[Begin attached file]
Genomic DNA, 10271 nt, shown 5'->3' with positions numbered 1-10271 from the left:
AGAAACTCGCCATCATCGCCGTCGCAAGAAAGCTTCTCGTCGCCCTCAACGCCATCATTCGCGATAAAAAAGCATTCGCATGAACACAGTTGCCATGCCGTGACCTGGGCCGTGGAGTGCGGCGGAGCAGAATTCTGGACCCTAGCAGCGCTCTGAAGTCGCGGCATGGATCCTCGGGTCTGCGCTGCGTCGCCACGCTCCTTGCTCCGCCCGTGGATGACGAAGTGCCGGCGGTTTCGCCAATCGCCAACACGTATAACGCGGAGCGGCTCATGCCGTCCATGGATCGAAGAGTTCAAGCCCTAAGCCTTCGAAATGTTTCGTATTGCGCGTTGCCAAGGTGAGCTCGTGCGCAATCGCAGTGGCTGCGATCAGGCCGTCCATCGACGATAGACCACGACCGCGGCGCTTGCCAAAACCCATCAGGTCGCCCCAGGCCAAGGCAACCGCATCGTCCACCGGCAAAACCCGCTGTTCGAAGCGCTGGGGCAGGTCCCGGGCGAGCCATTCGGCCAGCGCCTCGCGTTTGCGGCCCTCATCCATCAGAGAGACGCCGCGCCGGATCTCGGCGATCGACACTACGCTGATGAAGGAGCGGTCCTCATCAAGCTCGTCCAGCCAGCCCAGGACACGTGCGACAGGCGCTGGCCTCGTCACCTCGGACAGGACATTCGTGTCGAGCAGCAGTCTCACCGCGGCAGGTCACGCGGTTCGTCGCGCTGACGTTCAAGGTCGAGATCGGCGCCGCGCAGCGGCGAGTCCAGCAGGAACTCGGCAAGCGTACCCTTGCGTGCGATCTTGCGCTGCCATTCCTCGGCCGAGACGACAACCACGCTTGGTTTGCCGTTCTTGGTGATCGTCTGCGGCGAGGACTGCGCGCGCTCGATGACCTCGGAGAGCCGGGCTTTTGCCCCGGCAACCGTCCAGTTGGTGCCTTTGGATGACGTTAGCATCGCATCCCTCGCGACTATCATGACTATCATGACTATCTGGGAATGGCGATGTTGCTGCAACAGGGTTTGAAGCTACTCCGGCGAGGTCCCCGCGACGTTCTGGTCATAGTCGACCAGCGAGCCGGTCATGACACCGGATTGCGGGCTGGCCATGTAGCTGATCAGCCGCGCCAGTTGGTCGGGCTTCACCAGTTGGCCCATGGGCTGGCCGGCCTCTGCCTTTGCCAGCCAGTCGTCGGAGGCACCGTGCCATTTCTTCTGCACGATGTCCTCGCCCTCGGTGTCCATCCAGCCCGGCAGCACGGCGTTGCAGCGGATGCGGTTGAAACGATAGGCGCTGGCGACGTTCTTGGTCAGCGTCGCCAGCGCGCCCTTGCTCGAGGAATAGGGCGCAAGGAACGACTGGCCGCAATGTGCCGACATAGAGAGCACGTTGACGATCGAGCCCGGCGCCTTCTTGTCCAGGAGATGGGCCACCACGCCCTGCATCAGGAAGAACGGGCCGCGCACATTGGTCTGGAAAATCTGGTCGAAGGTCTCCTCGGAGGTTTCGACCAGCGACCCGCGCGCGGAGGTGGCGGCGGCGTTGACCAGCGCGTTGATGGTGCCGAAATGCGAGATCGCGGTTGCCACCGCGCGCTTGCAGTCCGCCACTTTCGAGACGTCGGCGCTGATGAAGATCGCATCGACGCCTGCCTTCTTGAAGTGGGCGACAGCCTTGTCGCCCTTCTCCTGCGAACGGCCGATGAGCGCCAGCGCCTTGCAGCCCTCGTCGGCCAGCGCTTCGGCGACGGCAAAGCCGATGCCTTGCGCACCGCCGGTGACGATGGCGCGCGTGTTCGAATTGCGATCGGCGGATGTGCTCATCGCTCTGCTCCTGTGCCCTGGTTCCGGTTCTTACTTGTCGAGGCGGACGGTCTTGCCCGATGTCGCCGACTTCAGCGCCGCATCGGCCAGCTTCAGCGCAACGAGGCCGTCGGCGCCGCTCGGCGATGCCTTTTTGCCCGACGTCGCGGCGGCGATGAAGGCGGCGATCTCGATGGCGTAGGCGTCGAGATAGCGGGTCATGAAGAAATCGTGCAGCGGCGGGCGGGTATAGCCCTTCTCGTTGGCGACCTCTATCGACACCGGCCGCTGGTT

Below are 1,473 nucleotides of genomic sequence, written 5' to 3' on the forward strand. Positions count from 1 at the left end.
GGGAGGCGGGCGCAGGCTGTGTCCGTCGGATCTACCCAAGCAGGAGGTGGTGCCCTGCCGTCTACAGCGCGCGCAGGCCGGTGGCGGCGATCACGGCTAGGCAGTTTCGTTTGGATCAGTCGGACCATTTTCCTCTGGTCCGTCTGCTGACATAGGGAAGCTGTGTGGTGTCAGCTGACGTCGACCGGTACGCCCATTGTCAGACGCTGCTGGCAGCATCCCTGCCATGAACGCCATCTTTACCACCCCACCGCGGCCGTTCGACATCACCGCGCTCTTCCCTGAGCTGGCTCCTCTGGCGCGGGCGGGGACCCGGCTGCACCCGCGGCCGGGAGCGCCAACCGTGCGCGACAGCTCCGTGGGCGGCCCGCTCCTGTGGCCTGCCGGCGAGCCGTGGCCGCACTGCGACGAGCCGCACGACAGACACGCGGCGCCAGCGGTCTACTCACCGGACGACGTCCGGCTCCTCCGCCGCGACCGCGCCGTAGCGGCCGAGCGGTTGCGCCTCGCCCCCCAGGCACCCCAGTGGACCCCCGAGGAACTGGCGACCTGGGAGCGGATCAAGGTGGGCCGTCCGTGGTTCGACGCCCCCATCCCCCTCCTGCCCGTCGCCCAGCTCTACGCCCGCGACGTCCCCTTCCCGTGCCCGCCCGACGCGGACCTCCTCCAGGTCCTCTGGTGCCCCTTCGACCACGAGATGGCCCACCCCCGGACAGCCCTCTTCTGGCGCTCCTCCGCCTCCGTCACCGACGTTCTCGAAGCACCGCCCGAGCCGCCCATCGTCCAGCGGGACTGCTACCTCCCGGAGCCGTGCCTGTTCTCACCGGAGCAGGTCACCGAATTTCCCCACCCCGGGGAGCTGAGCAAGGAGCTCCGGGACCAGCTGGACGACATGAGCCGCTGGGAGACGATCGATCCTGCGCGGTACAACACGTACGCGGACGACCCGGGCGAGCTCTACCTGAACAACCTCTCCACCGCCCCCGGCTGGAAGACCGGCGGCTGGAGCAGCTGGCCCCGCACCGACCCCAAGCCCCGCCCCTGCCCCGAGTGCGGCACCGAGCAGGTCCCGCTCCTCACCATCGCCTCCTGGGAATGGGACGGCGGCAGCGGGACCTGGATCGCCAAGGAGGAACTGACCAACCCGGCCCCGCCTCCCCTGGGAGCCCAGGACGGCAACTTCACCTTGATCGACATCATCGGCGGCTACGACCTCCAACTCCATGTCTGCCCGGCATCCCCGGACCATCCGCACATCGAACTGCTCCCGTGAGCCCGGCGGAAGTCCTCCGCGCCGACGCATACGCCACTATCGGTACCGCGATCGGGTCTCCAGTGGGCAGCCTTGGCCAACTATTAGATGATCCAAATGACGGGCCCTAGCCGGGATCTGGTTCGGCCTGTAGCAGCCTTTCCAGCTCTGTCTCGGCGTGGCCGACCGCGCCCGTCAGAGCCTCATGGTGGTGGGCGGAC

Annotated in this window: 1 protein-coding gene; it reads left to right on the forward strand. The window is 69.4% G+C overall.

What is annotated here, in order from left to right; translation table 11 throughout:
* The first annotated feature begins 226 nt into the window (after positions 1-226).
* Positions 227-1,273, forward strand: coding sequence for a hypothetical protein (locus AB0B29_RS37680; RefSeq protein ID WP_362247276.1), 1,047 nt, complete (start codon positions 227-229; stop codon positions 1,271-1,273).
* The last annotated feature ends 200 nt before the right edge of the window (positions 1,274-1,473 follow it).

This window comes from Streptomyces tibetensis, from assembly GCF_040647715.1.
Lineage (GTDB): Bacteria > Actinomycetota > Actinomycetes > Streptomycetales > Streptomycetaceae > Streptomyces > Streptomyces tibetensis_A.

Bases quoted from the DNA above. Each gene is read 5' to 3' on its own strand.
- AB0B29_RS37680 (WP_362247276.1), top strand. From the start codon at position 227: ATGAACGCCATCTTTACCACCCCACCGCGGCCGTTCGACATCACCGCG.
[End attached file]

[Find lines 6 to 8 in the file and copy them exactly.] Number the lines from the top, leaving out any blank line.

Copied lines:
What is annotated here, in order from left to right; translation table 11 throughout:
* The first annotated feature begins 226 nt into the window (after positions 1-226).
* Positions 227-1,273, forward strand: coding sequence for a hypothetical protein (locus AB0B29_RS37680; RefSeq protein ID WP_362247276.1), 1,047 nt, complete (start codon positions 227-229; stop codon positions 1,271-1,273).